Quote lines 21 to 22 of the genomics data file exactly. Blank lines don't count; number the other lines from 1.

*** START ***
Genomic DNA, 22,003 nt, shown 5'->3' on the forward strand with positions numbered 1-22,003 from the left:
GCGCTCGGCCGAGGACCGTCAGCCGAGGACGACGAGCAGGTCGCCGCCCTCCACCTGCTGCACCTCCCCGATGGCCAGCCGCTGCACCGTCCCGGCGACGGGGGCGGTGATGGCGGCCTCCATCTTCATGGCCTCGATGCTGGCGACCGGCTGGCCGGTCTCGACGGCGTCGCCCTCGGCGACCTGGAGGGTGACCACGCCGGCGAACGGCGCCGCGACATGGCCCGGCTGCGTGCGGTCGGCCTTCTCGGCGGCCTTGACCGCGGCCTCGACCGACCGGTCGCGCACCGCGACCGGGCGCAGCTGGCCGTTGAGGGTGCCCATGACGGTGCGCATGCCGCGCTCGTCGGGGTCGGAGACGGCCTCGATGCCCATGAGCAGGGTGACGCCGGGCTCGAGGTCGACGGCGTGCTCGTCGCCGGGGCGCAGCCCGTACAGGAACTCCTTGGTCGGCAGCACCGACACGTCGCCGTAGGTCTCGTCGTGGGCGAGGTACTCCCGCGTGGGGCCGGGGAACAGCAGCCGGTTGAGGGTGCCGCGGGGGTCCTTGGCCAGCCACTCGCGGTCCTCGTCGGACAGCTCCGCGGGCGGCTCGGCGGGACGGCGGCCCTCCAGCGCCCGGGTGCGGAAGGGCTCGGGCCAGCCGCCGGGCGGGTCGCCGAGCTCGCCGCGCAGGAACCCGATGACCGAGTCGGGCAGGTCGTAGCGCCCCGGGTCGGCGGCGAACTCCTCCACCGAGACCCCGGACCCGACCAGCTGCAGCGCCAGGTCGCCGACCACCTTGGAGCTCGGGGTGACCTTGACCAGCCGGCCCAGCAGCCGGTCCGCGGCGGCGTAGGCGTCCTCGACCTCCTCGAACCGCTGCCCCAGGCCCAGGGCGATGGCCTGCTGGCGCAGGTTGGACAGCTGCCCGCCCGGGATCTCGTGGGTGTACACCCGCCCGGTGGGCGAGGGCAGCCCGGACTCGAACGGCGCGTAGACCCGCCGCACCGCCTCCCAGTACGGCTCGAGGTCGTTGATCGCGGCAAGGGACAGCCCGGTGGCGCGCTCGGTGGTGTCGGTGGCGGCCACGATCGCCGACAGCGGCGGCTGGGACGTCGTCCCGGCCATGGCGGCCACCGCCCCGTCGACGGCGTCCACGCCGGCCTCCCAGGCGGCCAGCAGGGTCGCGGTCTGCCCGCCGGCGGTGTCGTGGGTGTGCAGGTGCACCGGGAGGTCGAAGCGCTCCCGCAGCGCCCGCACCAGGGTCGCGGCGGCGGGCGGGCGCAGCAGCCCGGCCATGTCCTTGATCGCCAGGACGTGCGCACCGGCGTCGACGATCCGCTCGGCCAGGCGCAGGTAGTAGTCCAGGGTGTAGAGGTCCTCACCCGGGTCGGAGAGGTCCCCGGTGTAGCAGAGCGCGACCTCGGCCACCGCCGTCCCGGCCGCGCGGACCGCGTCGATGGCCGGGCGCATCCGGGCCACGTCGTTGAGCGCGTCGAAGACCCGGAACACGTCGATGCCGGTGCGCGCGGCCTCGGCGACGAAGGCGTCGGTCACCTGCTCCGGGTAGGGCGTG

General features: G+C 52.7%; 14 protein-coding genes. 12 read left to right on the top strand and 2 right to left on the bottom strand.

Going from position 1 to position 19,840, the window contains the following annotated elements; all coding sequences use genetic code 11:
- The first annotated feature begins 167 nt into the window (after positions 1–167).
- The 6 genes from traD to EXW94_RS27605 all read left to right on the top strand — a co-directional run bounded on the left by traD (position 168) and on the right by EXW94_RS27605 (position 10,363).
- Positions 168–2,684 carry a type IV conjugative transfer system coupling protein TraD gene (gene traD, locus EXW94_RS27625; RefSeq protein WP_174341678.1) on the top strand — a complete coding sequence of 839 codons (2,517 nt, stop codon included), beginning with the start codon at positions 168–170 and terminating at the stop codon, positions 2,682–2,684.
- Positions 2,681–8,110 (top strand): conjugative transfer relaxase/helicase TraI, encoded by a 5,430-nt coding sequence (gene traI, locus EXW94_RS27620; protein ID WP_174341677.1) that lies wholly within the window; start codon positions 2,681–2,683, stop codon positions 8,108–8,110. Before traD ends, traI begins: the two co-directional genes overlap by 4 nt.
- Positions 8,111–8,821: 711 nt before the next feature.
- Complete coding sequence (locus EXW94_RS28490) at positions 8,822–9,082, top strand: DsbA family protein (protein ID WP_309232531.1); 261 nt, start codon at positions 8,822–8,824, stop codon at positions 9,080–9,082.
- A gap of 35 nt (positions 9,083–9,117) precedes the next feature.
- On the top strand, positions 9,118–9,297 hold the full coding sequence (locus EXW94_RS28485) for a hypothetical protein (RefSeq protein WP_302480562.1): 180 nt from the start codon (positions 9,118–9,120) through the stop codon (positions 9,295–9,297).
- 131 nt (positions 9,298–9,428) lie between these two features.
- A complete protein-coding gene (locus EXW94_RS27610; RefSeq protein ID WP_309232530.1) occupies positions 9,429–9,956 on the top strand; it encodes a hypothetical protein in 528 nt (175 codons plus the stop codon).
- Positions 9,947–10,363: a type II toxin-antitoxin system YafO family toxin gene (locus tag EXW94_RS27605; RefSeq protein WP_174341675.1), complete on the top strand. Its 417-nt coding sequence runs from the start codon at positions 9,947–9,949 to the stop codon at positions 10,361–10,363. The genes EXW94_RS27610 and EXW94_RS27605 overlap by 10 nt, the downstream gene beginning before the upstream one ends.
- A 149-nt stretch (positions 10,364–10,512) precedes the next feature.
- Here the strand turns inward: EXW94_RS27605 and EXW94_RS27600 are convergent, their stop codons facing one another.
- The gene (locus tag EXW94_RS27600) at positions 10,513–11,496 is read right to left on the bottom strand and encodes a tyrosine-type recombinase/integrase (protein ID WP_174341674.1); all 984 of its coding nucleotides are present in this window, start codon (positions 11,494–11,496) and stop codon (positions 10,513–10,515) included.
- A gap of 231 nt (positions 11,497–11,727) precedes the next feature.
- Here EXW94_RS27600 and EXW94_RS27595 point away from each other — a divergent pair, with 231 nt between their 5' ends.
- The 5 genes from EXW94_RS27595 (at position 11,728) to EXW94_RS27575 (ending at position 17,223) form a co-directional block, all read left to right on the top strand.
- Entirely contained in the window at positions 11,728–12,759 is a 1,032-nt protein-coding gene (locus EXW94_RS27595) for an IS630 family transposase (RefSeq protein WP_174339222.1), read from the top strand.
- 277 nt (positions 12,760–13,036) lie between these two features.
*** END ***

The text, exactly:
- The 5 genes from EXW94_RS27595 (at position 11,728) to EXW94_RS27575 (ending at position 17,223) form a co-directional block, all read left to right on the top strand.
- Entirely contained in the window at positions 11,728–12,759 is a 1,032-nt protein-coding gene (locus EXW94_RS27595) for an IS630 family transposase (RefSeq protein WP_174339222.1), read from the top strand.